It has been a crime for Indiana employers to enter into labor contracts that require workers to pay union dues since Feb. 1, 2012 — the day then-Gov. Mitch Daniels signed legislation making the Hoosier State a “right-to-work” state.
Right-to-work remains in effect, even after a judge ruled Thursday it violates a provision in the state constitution barring delivery of services “without just compensation,” The Associated Press reported.
Lake Superior Court Judge John Sedia said right-to-work wrongly requires unions to represent workers who do not pay dues, the AP reported, but allowed such arrangements to continue while an appeal to the state Supreme Court is readied.
After two years of Statehouse debate, after on-again-off-again walkouts by House Democrats that delayed adoption of right-to-work, the conflict continues.
And it’s so unnecessary.
Daniels and the GOP sold right-to-work as a jobs bill. The jobs have yet to come, and Hoosier incomes continue to fall.
Indiana’s unemployment rate was 8.4 percent in July, compared to a national average of 7.4 percent, the state Department of Workforce Development reported last month. A recent Ball State University study found Indiana’s per capita income plummeted from 30th in the U.S. to 40th overall and lowest in the Midwest.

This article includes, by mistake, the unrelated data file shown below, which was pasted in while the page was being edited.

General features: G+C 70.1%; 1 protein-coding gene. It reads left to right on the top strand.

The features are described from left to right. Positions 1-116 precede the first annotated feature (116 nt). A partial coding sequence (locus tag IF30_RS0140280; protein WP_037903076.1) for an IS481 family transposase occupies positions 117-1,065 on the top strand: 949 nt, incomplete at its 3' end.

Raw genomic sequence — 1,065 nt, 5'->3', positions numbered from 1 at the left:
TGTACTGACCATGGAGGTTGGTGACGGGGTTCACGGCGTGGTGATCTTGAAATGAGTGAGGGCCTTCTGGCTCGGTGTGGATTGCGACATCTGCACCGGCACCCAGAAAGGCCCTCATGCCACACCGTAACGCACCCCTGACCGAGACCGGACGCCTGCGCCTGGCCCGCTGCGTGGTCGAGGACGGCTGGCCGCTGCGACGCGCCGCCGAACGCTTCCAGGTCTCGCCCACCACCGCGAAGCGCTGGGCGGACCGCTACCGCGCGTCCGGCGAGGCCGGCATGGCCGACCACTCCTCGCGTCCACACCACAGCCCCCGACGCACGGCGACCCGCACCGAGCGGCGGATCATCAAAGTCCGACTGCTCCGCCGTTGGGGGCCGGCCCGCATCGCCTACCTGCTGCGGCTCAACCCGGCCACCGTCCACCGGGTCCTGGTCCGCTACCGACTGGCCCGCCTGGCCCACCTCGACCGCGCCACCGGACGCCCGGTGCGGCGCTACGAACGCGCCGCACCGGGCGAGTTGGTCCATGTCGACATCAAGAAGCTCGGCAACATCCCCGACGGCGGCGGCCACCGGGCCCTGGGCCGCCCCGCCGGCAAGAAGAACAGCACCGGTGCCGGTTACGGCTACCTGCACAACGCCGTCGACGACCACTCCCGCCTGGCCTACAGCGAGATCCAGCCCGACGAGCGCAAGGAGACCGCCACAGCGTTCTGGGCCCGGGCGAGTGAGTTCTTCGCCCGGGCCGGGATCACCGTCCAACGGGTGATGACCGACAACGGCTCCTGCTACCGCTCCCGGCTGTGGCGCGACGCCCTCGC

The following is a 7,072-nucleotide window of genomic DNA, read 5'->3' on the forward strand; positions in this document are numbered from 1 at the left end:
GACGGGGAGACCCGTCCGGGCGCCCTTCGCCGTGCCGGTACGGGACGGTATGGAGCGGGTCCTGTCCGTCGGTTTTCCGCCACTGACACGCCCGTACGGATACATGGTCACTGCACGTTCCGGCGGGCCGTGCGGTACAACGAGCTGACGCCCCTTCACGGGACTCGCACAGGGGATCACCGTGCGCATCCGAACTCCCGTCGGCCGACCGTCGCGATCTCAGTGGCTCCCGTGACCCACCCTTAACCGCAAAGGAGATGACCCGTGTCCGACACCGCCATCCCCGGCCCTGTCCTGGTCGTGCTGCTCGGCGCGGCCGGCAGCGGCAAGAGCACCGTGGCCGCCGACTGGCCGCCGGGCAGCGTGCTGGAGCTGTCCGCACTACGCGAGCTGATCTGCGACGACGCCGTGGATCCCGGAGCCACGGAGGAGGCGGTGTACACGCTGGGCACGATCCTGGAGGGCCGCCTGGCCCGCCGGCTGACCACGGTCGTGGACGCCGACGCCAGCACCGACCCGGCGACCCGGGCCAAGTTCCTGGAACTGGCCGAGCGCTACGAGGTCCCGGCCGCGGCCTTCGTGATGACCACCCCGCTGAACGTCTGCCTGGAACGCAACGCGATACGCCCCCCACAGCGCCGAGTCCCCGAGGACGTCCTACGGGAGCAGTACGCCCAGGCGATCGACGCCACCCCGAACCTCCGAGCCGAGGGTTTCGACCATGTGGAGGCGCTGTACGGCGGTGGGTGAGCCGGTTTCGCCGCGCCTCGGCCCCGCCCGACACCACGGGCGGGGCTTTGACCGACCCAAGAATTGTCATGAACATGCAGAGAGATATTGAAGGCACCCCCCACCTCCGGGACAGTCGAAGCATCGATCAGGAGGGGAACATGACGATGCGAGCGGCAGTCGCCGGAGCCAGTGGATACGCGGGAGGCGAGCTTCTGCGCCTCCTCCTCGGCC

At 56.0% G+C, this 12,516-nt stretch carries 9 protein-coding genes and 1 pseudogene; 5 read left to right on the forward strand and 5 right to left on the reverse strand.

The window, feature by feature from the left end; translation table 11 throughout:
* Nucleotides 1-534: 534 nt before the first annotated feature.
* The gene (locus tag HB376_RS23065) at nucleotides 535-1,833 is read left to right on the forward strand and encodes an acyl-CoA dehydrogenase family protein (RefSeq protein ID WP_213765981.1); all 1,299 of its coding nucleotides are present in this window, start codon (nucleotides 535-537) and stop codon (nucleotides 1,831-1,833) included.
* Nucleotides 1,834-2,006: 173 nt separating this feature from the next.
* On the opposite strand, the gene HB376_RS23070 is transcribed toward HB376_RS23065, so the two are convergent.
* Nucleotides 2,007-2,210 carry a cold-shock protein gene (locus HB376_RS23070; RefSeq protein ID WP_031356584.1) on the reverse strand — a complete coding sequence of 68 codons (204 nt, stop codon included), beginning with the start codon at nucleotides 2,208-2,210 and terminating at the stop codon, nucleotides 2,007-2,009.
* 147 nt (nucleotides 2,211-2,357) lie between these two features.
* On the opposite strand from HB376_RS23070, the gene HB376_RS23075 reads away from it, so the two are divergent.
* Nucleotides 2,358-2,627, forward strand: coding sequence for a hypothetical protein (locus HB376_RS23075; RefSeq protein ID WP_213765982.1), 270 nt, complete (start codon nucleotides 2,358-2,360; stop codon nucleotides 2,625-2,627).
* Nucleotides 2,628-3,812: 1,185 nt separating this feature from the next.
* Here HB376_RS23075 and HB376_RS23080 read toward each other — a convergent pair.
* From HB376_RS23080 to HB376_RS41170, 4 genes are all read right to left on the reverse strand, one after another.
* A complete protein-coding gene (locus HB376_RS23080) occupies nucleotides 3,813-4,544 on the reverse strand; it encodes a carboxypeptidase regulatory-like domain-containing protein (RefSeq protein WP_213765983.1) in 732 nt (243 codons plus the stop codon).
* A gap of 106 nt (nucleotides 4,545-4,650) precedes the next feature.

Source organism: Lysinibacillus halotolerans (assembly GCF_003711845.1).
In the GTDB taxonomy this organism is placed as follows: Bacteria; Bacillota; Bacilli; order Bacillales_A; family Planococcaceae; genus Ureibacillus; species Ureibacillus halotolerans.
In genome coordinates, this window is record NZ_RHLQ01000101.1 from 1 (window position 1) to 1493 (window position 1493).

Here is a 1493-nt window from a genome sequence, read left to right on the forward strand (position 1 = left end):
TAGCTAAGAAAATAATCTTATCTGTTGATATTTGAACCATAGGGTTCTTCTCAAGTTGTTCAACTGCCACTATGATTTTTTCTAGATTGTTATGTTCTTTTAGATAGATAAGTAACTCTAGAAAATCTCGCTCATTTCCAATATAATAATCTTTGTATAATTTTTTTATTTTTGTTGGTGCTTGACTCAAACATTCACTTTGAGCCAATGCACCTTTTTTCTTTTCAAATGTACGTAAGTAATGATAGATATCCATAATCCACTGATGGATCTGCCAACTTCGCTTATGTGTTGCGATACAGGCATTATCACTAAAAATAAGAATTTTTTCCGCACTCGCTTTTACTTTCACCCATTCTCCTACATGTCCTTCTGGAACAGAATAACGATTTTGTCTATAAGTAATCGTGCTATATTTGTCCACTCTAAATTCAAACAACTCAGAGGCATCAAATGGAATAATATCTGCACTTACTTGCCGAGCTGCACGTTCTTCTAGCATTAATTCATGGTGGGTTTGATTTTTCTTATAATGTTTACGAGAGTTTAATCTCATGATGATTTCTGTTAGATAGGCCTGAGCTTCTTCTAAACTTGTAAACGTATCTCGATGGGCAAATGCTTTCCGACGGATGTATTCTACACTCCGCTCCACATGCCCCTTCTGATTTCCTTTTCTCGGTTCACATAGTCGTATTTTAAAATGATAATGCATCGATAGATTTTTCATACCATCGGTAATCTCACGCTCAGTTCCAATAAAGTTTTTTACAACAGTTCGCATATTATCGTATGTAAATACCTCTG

In fact, wages in Miami County, Ball State researchers found, remain at a level the average American hasn’t seen since the 1970s.
In television ads ahead of legislative votes on right-to-work, Daniels told Hoosiers the state was “cut out of a third of all [employment] deals because we don’t provide workers the protection known as right-to-work.” He said the previous 22 states with right-to-work legislation were “adding jobs and income a lot faster than those that don’t.”
Hoosiers still await those jobs and higher incomes. And by now, they likely have guessed the legislation’s true and perhaps only purpose.
Indiana’s right-to-work law is nothing more than Republican retribution for labor’s financial and electoral support of Democrats.